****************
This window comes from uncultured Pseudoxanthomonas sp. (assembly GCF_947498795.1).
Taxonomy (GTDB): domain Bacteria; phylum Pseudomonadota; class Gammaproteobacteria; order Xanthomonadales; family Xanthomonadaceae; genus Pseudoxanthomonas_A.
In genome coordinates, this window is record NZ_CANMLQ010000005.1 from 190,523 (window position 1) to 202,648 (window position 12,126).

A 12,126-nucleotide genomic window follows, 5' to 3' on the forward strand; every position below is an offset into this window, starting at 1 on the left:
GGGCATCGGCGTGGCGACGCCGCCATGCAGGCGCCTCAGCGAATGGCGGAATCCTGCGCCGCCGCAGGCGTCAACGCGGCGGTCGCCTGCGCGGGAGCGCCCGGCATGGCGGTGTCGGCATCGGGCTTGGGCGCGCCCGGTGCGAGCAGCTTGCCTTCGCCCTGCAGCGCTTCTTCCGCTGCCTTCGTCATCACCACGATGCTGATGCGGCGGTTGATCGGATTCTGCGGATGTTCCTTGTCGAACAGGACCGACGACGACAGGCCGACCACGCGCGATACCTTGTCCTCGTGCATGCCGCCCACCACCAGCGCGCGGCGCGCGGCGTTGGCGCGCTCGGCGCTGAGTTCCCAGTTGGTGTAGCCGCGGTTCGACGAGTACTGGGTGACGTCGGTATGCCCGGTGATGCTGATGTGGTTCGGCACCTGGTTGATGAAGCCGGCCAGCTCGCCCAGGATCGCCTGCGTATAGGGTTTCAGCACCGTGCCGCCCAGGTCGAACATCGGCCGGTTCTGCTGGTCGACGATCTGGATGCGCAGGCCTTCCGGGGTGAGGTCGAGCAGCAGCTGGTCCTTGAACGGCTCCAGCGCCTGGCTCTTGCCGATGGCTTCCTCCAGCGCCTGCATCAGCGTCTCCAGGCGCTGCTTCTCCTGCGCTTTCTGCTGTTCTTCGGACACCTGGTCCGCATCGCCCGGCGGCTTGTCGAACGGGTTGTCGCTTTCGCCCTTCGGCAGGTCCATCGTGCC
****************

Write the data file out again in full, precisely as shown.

This window comes from uncultured Pseudoxanthomonas sp. (assembly GCF_947498795.1).
Taxonomy (GTDB): domain Bacteria; phylum Pseudomonadota; class Gammaproteobacteria; order Xanthomonadales; family Xanthomonadaceae; genus Pseudoxanthomonas_A.
In genome coordinates, this window is record NZ_CANMLQ010000005.1 from 190,523 (window position 1) to 202,648 (window position 12,126).

A 12,126-nucleotide genomic window follows, 5' to 3' on the forward strand; every position below is an offset into this window, starting at 1 on the left:
GGGCATCGGCGTGGCGACGCCGCCATGCAGGCGCCTCAGCGAATGGCGGAATCCTGCGCCGCCGCAGGCGTCAACGCGGCGGTCGCCTGCGCGGGAGCGCCCGGCATGGCGGTGTCGGCATCGGGCTTGGGCGCGCCCGGTGCGAGCAGCTTGCCTTCGCCCTGCAGCGCTTCTTCCGCTGCCTTCGTCATCACCACGATGCTGATGCGGCGGTTGATCGGATTCTGCGGATGTTCCTTGTCGAACAGGACCGACGACGACAGGCCGACCACGCGCGATACCTTGTCCTCGTGCATGCCGCCCACCACCAGCGCGCGGCGCGCGGCGTTGGCGCGCTCGGCGCTGAGTTCCCAGTTGGTGTAGCCGCGGTTCGACGAGTACTGGGTGACGTCGGTATGCCCGGTGATGCTGATGTGGTTCGGCACCTGGTTGATGAAGCCGGCCAGCTCGCCCAGGATCGCCTGCGTATAGGGTTTCAGCACCGTGCCGCCCAGGTCGAACATCGGCCGGTTCTGCTGGTCGACGATCTGGATGCGCAGGCCTTCCGGGGTGAGGTCGAGCAGCAGCTGGTCCTTGAACGGCTCCAGCGCCTGGCTCTTGCCGATGGCTTCCTCCAGCGCCTGCATCAGCGTCTCCAGGCGCTGCTTCTCCTGCGCTTTCTGCTGTTCTTCGGACACCTGGTCCGCATCGCCCGGCGGCTTGTCGAACGGGTTGTCGCTTTCGCCCTTCGGCAGGTCCATCGTGCC